Voice of Wisdom: Jeremy Grantham

I have been reading Jeremy Grantham's letters for quite some time, and I share almost all his opinions. I found in his last letter many ideas and opinions that I have been having for some time now, but which I never had the time to write down. So I am really happy that he did! Here are some quotes that are more related to our world than to markets:
1. We had an extended period of excess increase in money supply, loan growth, leverage, and below normal interest rates.
2. This combined with a remarkably lucky global economic environment that we described as “near perfect” to produce a bubble in asset classes, as such a combination has done without exception according to our research. Since all these factors were global, the combination produced what we have called “the fi rst truly global bubble” in all assets everywhere with only a few modest exceptions.
3. While these asset bubbles were infl ating, facilitated by easy money, the authorities – the Fed, the SEC, the Treasury, and Congress – rather than tightening existing regulations, partially ismantled them.
4. The combination of favorable conditions and irrationally exuberant encouragement from the
authorities produced an even more poisonous bubble – that in risk-taking itself. Everybody, and I mean everybody, got the point that risk-taking was asymmetrical and reached to take more risk. The asymmetry here was that if things worked out badly they would help you out (this sounds very familiar!), but if all went well you were on your own, poor thing. Ah, the joys of pure capitalism!

We have had a bloated financial industry feeding off the real world and a breach of the social contract with the increasing maldistribution of income (encouraged by tax changes!) in favor of the very rich at the expense of ordinary people. We also had unnecessary fl aunting of this new great wealth. To cap it off, we had blinkered, narrow-minded leadership by the government and financial corporations. Well, much of this is ending. Some undesirable elements will disappear for a long time and some will just be moderated, but it is truly the end of an era and a rather disgusting one in my opinion[...]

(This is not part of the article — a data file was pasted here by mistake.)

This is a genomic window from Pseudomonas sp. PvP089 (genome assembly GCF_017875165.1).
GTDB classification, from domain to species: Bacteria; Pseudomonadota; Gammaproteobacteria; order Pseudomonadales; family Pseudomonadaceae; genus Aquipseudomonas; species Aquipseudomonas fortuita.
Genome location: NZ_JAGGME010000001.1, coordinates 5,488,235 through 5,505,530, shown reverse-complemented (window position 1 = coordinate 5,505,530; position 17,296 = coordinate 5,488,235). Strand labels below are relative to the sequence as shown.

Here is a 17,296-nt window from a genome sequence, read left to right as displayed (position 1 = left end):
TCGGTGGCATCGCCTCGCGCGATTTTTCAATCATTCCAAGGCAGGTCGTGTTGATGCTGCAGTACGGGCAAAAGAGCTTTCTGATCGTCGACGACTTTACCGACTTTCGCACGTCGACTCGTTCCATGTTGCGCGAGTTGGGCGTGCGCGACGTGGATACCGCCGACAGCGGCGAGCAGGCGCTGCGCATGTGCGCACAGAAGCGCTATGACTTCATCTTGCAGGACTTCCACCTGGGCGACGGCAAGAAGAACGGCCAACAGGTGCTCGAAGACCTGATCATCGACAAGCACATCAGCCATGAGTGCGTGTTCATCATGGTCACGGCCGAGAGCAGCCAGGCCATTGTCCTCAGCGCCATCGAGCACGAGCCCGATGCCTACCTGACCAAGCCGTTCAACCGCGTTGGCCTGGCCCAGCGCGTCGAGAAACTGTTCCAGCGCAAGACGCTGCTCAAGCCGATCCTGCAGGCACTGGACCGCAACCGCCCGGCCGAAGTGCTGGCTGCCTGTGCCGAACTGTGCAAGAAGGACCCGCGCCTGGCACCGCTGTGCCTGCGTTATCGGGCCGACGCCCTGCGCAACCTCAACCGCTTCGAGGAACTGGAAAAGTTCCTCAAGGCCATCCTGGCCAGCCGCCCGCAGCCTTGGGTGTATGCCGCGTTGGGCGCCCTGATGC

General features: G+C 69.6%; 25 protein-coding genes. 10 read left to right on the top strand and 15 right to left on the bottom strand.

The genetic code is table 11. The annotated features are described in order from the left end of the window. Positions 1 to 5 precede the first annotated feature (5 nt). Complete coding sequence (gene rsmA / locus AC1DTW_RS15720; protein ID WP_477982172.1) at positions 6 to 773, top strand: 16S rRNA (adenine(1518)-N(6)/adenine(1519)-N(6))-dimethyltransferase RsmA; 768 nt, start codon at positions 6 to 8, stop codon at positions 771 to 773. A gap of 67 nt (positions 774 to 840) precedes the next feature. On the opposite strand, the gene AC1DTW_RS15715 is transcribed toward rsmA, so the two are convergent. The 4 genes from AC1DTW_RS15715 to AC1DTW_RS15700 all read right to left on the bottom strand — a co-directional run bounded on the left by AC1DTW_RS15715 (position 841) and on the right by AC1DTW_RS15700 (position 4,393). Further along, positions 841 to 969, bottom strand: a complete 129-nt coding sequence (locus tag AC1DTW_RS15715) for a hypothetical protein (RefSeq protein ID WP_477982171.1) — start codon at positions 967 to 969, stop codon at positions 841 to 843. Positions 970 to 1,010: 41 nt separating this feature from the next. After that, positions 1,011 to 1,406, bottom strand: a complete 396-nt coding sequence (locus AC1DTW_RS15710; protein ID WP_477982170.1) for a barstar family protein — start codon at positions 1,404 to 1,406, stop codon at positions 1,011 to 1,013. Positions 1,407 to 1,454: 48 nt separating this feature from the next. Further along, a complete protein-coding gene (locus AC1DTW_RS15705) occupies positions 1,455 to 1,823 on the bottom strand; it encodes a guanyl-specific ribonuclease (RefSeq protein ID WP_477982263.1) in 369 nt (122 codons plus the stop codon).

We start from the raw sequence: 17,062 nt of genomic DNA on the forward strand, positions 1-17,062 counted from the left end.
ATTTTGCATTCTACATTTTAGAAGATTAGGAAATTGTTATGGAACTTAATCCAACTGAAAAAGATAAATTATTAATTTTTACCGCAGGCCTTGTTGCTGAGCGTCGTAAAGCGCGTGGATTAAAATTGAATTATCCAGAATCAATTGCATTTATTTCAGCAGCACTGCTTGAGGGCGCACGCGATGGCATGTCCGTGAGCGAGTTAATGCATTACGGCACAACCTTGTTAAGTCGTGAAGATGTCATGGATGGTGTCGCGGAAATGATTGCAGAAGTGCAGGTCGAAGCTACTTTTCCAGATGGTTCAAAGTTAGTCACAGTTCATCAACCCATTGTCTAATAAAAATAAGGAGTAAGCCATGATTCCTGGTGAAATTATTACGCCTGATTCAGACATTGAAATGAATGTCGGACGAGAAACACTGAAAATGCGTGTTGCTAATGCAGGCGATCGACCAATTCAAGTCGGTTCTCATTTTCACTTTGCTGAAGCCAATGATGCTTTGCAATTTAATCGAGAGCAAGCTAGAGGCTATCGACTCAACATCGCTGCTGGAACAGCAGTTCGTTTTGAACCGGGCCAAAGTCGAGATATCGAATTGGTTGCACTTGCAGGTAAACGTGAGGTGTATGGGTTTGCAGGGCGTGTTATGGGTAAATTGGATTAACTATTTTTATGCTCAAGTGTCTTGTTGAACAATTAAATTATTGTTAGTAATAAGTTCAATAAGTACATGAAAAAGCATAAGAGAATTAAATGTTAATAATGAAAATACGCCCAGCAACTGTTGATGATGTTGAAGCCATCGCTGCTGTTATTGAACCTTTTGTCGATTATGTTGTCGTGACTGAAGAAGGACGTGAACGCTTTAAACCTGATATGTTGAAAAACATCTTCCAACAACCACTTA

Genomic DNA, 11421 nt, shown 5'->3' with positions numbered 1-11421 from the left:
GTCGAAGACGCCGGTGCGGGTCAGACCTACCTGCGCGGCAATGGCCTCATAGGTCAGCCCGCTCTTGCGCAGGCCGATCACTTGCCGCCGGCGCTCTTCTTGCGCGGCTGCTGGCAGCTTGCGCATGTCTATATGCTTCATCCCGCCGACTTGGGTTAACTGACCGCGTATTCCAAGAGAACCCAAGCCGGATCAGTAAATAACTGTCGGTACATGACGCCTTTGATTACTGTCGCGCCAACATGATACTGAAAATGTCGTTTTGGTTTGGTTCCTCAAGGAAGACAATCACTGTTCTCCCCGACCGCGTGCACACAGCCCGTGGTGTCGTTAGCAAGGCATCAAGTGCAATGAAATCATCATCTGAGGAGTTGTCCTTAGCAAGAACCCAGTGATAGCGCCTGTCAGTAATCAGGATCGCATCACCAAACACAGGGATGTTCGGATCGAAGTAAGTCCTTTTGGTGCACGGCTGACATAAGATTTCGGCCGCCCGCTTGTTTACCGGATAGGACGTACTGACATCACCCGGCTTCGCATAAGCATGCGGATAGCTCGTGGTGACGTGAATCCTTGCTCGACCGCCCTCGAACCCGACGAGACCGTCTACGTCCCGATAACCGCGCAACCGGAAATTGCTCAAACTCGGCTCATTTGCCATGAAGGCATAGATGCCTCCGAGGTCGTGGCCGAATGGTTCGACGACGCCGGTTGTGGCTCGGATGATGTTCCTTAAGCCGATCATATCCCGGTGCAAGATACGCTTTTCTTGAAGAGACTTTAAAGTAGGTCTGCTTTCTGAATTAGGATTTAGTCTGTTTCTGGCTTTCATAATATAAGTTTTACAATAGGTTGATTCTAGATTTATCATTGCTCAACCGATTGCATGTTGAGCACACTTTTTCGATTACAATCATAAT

We have collectively had a touching faith that capitalism – just because it’s the only effective driving force behind economic growth – is basically fl awless, and any controls are bound to be counter-productive. Pure Ayn Rand capitalism obviously cannot deal with social issues of the tragedy of the commons variety, such as climate change. It cannot turn corruptible and greedy types into the reasonable and honest types that our readers represent. It cannot begin to address social justice. [...]

Still at the meta level, I would like to bring up the hope that as a result of our current misfortunes we will re-examine how we pick our leaders. It would seem for starters that a lack of prejudicial bias would be helpful. If you’re looking for an open mind, why would you pick Robert Rubin or Hank Paulson for a job at Treasury that might, just might, involve decisions on the life and death of their beloved Goldman Sachs? And in the case of Paulson, why pick one of the fi ve leaders of fi nancial fi rms who lobbied hard at the SEC against increased reserves for investment banks? Why would you pick an Ayn Rand extremist like Alan Greenspan to be the Fed Boss when he openly deplored increased regulation in almost any form and thought untrammeled capitalism was the bee’s knees? Wouldn’t an open mind be better? Or Ben B, whose refl ex is so